WASHINGTON—Today, the U.S. Treasury Department updated the vehicle classification standard used to determine the applicable Manufacturer Suggested Retail Price (MSRP) limitation for clean vehicle tax credits available under the Inflation Reduction Act.
On December 29, 2022, Treasury published a notice of intent to propose regulations containing information for consumers and manufacturers in advance of the January 1, 2023, effective date of changes to the clean vehicle credit under section 30D of the tax code. The notice of intent provided an expected vehicle classification standard, based on existing EPA CAFE standards, for the purpose of determining whether the vehicle is a sedan, SUV, or other type of vehicle and subject to the $55,000 or $80,000 MSRP limitation.
To make it easier for consumers to know which vehicles qualify under the applicable MSRP cap, Treasury is updating the vehicle classification standard to use the consumer-facing EPA Fuel Economy Labeling standard, rather than the EPA CAFE standard. This change will allow crossover vehicles that share similar features to be treated consistently. It will also align vehicle classifications under the clean vehicle credit with the classification displayed on the vehicle label and on the consumer-facing website FuelEconomy.gov.
Customers who have purchased and placed in service vehicles since January 1, 2023, that qualify under the EPA Fuel Economy Labeling classification standard announced today and who satisfy the other clean vehicle tax credit requirements can claim the credit, including customers with vehicles that did not qualify under the prior EPA CAFE standard.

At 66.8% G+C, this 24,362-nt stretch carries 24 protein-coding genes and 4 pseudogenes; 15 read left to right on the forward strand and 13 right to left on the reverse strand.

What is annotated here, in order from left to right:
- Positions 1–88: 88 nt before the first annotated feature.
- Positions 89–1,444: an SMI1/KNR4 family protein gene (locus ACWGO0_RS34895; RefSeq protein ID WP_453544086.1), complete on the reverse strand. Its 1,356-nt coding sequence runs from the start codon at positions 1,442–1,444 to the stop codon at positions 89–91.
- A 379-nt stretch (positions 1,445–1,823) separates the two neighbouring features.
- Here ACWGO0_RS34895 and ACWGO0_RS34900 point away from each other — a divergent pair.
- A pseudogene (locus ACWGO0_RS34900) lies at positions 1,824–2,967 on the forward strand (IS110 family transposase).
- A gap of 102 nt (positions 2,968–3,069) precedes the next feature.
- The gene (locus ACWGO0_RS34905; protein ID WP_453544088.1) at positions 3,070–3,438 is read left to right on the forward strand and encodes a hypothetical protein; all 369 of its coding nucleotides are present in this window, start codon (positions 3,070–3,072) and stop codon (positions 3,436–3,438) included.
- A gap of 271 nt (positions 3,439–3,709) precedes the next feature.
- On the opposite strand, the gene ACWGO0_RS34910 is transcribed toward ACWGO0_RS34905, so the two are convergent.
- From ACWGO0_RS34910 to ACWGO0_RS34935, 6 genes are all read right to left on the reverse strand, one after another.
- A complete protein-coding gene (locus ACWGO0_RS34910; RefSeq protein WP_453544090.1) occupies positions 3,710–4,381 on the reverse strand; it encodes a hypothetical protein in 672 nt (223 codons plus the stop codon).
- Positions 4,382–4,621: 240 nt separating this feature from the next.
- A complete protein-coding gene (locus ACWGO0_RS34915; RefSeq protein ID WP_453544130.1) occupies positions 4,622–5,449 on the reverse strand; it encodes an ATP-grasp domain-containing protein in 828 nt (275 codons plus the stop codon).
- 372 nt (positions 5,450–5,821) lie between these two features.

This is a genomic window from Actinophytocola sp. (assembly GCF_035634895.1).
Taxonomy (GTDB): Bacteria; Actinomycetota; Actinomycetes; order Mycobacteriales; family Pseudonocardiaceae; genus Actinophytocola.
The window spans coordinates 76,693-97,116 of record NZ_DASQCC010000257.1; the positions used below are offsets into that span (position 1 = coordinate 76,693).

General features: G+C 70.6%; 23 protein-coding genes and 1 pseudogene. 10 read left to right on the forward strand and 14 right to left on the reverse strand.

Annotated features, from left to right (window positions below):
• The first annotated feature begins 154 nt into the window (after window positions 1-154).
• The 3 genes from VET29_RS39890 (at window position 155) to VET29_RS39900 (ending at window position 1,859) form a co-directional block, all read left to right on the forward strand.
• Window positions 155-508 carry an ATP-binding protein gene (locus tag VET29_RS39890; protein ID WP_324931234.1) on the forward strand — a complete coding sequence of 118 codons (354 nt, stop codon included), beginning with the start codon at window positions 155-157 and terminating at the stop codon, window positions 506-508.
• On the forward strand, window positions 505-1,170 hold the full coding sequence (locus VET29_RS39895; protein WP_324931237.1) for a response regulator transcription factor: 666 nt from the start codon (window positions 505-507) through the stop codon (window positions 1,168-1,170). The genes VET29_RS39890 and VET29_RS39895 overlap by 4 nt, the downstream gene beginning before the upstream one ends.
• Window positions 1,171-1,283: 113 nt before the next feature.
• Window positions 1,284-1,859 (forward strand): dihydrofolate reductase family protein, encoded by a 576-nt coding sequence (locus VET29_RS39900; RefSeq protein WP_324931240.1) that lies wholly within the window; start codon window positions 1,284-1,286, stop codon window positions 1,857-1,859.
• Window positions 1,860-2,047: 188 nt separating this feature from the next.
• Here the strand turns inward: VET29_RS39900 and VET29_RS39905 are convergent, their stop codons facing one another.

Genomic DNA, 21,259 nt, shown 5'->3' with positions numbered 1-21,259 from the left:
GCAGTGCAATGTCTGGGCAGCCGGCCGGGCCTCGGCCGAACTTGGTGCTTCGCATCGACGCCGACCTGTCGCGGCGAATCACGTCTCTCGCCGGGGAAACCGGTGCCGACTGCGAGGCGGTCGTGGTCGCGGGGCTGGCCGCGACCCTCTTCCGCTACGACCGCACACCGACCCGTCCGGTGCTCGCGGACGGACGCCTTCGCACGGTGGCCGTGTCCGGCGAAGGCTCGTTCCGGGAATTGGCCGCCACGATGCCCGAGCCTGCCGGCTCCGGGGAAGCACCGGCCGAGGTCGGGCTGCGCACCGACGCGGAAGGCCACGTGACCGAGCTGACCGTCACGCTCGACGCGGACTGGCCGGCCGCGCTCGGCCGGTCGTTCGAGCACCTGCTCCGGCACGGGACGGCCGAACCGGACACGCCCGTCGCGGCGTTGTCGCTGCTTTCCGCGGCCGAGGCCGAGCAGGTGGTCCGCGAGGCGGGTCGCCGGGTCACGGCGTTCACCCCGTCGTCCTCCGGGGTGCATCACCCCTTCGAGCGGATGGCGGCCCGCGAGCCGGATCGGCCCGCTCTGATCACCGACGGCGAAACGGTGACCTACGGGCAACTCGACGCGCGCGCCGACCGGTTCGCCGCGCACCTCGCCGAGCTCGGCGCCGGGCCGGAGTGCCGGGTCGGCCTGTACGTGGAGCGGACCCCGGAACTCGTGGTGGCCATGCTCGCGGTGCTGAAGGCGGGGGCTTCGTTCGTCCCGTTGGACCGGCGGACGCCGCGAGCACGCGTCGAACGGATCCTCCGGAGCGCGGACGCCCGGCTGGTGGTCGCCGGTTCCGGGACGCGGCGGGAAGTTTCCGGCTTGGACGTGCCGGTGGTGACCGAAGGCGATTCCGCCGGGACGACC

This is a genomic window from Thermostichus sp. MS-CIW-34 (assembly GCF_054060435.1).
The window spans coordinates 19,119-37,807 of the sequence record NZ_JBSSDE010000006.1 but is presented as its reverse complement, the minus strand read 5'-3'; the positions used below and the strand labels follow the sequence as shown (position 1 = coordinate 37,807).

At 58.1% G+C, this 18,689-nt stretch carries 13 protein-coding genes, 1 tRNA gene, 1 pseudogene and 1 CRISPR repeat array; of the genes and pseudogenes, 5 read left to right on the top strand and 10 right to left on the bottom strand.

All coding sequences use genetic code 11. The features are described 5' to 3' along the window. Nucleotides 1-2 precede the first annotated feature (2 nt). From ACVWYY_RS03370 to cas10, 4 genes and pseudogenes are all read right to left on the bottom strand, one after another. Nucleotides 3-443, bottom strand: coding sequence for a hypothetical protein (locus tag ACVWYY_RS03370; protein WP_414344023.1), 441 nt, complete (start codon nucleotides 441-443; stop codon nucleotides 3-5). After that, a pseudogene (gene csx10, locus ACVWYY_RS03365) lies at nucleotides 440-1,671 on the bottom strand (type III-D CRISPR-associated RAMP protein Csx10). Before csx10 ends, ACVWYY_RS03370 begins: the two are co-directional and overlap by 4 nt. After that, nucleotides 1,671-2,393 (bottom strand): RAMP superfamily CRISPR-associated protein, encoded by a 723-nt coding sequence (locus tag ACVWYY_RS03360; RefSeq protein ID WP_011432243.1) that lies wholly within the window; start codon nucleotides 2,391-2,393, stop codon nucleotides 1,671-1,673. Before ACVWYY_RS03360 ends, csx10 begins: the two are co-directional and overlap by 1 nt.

All vehicles that were eligible under the MSRP limitations prior to today’s notice remain eligible under the updated standard. Updated information about the MSRP limit that applies has been posted to IRS.gov.
As outlined in December, subsequent guidance on critical minerals and batteries will be issued in March.
BACKGROUND ON TREASURY’S WORK TO IMPLEMENT THE INFLATION REDUCTION ACT
Since the Inflation Reduction Act was signed into law in August 2022, Treasury has worked expeditiously to write the rules that will make real the promise of this legislation. Within days of the law’s enactment, Treasury issued guidance on the clean vehicle tax credit and worked closely with the Departments of Energy and Transportation so consumers could easily find a list of eligible vehicles online.
In the fall of 2022, Treasury held a series of stakeholder discussions with Secretary Janet L. Yellen and Deputy Secretary Wally Adeyemo to solicit input from key groups representing millions of workers, thousands of companies, and trillions of dollars in investment assets, as well as climate and environmental justice advocates, community-based organizations, and other key actors that are critical to the success of the Inflation Reduction Act. Treasury also hosted three formal consultations with Tribal governments and Alaska Native Corporations to hear first-hand from Tribal leaders about provisions in the law that directly affect Tribal nations.
In addition, Treasury has solicited and is reviewing thousands of public comments from trade associations, carmakers, labor groups, state and municipal leaders, consumers, foreign governments, utility companies, climate advocacy organizations, think tanks, and more.
In November, Treasury published initial guidance on the prevailing wage and apprenticeship standards, which went into effect on January 29, 2023.
In December, Treasury and the IRS set out key procedures for manufacturers and sellers of clean vehicles that are required for vehicles to be eligible for tax incentives. Treasury and the IRS then released initial guidance to provide clarity for consumers and businesses to access the credit on January 1, 2023. Treasury also released a white paper on the anticipated direction of upcoming proposed guidance on the critical minerals and battery components requirements for clean vehicles.
Lastly in December, Treasury and the IRS issued guidance on the new Sustainable Aviation Fuel (SAF) credit and FAQs on energy efficient home improvement projects and residential clean energy property credits.
For more information on Treasury’s implementation work around the Inflation Reduction Act, see below.